Denver Cops Seizing Legal Marijuana At Airport Lost And Found
Category: News | Posted on Tue, November, 5th 2013 by THCFinder
OK, legal beagles, explain this one for me – how do Denver Cops legally justify seizing my less than one ounce of marijuana at the Denver Airport TSA Lost & Found?
Here’s the story: I went to the DPA Reform Conference in Denver. I had a small wooden stash box. In it was less than three grams of marijuana and a glass one-hitter. As I flew out of TSA, I accidentally left my stash box, as well as a small card wallet with my Oregon medical marijuana caregiver card in it and two travel pillows, at the TSA security station.
A fan read my lamentations over the situation and offered to pick up the stuff from DIA Lost & Found. I called ahead to a nice woman named Francine, who assured me my stuff had been turned in, it was all there. I let her know a friend would pick it up for me, she recorded my consent for the pickup, and all was well.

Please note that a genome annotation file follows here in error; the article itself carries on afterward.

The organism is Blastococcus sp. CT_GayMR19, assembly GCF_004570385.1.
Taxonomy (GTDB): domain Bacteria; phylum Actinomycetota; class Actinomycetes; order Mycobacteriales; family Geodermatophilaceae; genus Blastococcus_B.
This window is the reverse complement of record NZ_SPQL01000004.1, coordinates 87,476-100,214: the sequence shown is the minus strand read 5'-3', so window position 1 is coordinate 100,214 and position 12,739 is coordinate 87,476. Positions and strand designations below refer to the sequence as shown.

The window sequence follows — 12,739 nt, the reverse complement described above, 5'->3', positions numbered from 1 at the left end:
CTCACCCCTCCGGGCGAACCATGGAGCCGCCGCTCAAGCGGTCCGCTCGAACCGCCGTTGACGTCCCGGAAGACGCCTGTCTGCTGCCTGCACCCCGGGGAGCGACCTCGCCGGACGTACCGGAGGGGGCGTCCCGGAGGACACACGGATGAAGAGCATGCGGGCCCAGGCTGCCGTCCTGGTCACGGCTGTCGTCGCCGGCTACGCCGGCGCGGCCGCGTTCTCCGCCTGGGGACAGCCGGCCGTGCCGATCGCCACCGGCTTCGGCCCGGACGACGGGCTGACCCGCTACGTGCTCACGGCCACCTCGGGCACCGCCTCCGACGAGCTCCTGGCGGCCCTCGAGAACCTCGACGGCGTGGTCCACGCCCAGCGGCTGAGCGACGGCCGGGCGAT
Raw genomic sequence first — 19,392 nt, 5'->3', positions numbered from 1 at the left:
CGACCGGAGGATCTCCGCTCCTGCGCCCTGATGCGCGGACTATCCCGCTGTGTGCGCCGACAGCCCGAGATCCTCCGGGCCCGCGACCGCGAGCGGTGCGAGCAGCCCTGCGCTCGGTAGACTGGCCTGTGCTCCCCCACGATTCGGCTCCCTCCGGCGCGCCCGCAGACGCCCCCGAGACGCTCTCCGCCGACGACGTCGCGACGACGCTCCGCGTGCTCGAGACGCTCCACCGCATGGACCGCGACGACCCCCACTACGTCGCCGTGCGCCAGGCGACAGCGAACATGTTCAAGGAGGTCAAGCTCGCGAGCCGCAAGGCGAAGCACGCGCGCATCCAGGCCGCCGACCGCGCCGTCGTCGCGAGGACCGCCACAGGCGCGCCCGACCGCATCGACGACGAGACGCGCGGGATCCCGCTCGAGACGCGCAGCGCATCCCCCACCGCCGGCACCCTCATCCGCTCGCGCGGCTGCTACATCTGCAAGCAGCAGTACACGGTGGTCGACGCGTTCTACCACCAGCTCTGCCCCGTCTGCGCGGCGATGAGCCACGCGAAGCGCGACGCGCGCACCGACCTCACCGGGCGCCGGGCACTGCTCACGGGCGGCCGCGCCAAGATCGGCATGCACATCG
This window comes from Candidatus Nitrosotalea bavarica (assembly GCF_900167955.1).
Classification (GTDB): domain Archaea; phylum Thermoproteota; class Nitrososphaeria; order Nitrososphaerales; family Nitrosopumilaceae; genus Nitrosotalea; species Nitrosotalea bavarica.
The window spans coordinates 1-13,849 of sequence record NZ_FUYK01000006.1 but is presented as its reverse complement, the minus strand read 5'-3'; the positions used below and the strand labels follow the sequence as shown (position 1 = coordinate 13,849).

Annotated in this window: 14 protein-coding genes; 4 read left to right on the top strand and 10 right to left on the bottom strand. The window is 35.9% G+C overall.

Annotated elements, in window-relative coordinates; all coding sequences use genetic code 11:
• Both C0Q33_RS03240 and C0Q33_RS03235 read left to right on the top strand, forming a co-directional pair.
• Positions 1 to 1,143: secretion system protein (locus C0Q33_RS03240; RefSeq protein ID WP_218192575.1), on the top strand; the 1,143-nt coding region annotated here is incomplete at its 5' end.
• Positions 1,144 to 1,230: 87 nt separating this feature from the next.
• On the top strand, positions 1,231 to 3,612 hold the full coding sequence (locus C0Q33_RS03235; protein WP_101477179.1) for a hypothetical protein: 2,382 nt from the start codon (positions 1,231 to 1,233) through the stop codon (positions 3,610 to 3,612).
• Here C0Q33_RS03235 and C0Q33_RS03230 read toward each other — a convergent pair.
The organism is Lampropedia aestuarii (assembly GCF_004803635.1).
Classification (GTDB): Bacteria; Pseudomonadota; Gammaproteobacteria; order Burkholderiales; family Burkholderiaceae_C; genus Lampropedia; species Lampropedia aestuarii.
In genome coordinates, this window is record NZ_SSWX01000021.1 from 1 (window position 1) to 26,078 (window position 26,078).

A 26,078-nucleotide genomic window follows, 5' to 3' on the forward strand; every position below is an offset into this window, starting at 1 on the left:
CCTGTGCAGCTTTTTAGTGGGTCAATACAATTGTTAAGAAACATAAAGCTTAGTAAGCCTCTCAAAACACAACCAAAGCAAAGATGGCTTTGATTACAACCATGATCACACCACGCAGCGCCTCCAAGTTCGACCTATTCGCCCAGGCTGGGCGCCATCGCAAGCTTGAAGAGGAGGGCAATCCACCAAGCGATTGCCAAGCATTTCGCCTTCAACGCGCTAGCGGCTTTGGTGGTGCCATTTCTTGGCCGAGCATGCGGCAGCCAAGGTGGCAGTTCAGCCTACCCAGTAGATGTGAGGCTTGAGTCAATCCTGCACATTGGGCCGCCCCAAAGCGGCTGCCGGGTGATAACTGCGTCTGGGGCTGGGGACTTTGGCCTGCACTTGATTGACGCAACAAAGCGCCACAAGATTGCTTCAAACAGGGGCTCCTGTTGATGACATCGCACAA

After I received the package from my fan this Saturday, I noticed a business card from Officer Dan H. Dietz of the Denver International Airport’s police taped to my stash box, which was empty.
So… it seems TSA found my stuff and turned it into lost and found, but Denver police seized my marijuana and one-hitter. Which, as I understand it, were both perfectly legal items to possess under Colorado’s constitution.
Today I called Officer Dietz and left a message, which was just returned by Officer Rick Stevens. He explained to me that TSA’s lost and found does not accept drugs, so Denver police had my marijuana and pipe, which I had to go pick up personally.